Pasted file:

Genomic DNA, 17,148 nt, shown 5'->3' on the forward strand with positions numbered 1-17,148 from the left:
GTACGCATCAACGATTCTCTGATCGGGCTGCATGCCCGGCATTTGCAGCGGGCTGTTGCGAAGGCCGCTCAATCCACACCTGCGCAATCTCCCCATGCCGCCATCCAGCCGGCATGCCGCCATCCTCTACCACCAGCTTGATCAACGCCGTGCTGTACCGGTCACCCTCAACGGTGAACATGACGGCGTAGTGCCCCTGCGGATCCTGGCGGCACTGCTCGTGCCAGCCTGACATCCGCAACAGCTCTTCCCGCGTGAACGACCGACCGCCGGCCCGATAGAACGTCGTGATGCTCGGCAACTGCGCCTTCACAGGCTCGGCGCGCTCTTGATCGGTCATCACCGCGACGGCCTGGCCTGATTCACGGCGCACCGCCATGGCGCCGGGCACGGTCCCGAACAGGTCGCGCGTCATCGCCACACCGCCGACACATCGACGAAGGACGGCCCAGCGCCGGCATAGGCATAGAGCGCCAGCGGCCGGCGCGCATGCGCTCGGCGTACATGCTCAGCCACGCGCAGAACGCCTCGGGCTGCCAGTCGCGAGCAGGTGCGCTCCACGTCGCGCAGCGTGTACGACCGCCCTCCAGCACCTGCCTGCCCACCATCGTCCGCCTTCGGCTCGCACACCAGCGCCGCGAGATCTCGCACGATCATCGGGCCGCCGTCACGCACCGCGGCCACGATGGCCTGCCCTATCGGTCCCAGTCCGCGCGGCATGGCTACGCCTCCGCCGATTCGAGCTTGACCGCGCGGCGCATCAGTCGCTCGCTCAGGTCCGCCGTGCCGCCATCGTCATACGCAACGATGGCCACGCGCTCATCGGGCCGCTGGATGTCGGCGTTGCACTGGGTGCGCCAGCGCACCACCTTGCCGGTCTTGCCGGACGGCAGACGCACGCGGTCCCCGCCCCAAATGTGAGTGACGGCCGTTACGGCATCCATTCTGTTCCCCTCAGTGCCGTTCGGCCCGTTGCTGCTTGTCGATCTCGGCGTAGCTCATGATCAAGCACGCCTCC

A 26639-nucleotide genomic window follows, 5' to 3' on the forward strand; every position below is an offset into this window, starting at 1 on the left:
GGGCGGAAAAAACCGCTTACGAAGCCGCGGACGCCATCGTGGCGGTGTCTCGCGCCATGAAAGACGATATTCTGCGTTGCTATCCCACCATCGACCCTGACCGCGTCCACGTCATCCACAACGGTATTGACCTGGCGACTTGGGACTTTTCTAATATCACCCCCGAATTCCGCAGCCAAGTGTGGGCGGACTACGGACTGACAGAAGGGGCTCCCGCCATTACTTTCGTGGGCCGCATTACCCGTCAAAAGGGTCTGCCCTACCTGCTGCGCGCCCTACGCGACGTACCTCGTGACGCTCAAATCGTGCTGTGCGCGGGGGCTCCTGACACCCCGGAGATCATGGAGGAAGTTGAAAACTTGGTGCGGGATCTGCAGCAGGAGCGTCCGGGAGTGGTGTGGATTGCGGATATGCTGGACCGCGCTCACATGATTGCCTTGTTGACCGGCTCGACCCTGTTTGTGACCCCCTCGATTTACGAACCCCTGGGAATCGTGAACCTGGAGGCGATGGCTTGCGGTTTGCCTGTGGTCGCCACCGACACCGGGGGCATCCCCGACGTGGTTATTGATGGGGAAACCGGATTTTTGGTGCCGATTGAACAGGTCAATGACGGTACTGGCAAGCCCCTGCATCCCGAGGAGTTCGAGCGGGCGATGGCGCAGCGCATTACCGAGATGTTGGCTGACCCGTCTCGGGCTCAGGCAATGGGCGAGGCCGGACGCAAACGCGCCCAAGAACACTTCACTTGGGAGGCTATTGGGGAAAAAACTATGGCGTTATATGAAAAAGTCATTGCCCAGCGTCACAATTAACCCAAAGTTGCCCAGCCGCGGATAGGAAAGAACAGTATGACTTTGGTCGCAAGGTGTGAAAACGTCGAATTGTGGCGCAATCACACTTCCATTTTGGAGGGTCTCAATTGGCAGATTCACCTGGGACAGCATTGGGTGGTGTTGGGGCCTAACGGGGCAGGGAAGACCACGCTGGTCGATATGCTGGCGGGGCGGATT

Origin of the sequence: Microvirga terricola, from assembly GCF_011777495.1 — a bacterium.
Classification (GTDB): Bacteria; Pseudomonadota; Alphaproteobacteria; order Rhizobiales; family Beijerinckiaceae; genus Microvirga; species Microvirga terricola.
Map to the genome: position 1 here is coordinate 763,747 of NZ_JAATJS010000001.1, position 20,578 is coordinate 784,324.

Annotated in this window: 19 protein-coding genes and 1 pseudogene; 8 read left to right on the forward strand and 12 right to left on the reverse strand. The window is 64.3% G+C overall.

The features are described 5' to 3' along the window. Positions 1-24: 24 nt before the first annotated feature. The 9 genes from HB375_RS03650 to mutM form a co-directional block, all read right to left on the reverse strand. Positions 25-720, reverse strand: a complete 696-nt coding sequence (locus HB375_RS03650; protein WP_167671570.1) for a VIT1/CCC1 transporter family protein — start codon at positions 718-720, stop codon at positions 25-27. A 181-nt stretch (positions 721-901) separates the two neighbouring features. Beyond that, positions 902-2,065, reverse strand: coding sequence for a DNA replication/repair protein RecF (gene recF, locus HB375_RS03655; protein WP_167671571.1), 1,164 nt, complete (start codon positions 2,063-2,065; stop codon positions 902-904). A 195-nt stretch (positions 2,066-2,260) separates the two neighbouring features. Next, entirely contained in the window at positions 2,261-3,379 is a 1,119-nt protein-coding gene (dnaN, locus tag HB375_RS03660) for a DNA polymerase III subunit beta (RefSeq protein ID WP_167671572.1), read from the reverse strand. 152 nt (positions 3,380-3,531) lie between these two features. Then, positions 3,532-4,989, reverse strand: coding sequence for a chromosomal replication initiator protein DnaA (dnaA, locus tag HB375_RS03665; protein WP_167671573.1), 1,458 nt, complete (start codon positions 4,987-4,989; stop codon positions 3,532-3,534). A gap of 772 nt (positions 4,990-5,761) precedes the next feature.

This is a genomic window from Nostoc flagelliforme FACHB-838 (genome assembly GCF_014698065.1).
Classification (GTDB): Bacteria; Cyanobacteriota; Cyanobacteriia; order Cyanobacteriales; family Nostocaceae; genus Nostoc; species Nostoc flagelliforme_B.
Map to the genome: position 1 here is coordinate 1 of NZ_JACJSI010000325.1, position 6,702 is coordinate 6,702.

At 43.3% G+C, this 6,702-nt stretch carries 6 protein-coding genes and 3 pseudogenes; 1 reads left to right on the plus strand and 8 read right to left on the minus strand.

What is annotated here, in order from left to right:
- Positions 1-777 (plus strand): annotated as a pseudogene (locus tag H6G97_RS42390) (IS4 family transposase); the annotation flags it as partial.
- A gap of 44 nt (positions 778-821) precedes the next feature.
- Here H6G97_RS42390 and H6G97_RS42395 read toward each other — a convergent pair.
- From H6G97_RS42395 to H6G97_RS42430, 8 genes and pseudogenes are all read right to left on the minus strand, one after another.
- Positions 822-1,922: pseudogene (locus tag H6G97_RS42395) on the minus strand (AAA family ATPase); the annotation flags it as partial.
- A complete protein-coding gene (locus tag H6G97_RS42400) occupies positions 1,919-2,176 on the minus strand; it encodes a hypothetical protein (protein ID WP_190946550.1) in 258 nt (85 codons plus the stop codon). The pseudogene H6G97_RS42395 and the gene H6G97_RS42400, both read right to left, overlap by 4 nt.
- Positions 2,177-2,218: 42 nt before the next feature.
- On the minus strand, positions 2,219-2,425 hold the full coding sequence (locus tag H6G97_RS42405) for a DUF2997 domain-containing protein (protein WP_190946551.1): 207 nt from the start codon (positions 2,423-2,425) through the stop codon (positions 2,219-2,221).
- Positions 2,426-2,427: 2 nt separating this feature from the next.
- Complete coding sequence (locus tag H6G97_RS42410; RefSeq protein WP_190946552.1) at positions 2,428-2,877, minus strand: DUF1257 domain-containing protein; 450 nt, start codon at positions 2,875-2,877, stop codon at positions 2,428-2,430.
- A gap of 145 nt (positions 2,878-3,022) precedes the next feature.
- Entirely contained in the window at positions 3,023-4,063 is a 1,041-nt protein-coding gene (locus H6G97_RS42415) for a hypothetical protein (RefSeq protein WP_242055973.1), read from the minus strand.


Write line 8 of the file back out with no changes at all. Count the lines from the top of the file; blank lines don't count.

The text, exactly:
Annotated in this window: 19 protein-coding genes and 1 pseudogene; 8 read left to right on the forward strand and 12 right to left on the reverse strand. The window is 64.3% G+C overall.